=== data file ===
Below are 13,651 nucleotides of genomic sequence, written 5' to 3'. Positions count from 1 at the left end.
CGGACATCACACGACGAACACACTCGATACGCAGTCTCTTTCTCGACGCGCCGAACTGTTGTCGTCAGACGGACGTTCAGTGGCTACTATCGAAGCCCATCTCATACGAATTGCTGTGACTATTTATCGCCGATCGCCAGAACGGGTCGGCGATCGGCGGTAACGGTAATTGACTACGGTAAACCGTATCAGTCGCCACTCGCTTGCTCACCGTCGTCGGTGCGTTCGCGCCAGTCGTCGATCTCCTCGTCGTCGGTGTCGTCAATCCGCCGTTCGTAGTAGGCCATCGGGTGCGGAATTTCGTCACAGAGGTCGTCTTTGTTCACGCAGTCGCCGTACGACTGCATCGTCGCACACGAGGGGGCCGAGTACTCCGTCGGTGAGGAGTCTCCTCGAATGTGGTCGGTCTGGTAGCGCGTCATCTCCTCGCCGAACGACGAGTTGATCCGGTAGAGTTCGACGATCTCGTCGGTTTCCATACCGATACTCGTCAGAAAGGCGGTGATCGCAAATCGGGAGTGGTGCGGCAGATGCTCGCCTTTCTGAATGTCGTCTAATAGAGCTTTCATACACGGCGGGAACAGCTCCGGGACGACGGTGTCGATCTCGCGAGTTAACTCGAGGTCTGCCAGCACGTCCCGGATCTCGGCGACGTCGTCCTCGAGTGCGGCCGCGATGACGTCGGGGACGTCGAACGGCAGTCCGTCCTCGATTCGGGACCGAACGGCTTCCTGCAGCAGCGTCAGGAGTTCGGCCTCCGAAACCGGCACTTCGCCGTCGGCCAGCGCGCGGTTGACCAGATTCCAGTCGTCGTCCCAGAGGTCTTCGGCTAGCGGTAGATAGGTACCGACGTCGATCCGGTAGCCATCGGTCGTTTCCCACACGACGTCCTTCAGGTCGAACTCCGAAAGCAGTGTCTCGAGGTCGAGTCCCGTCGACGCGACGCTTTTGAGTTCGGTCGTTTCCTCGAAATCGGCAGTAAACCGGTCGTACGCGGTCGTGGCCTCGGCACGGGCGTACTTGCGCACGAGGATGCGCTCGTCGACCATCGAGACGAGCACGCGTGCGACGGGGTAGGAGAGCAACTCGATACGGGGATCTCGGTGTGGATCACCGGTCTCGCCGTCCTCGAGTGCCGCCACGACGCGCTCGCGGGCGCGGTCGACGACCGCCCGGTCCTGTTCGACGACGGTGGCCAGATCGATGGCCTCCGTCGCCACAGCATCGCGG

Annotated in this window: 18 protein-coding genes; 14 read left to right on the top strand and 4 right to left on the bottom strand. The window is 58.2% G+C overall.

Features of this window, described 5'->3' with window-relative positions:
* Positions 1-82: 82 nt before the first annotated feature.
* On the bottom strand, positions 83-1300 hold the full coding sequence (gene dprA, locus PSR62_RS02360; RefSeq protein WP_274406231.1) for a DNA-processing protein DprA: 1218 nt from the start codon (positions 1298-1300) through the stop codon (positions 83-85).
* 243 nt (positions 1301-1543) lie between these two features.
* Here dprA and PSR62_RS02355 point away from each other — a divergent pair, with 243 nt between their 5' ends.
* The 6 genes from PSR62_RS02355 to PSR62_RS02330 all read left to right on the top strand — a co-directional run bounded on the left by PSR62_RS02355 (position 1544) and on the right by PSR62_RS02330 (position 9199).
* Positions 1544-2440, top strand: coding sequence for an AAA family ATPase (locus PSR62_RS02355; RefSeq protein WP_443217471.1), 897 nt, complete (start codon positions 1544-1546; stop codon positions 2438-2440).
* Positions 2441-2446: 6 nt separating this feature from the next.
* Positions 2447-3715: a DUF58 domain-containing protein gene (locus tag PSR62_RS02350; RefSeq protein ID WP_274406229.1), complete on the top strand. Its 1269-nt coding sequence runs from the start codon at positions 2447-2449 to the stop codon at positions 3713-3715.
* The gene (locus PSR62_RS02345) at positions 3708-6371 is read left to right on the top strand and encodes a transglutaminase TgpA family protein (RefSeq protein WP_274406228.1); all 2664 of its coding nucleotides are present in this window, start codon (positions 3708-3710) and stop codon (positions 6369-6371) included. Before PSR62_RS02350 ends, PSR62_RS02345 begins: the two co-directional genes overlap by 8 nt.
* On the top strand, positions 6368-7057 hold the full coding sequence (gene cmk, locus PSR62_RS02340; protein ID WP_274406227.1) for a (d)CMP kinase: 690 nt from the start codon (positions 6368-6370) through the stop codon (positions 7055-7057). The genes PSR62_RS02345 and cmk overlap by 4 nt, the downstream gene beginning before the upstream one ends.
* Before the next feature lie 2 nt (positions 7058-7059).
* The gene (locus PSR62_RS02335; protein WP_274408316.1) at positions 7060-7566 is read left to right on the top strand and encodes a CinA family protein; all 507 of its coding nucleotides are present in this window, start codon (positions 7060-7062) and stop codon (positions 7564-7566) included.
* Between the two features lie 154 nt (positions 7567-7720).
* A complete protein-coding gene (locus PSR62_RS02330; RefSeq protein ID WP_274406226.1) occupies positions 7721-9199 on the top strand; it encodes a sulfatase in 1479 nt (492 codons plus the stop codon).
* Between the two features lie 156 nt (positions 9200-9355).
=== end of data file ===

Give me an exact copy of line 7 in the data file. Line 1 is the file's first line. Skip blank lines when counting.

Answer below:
* 243 nt (positions 1301-1543) lie between these two features.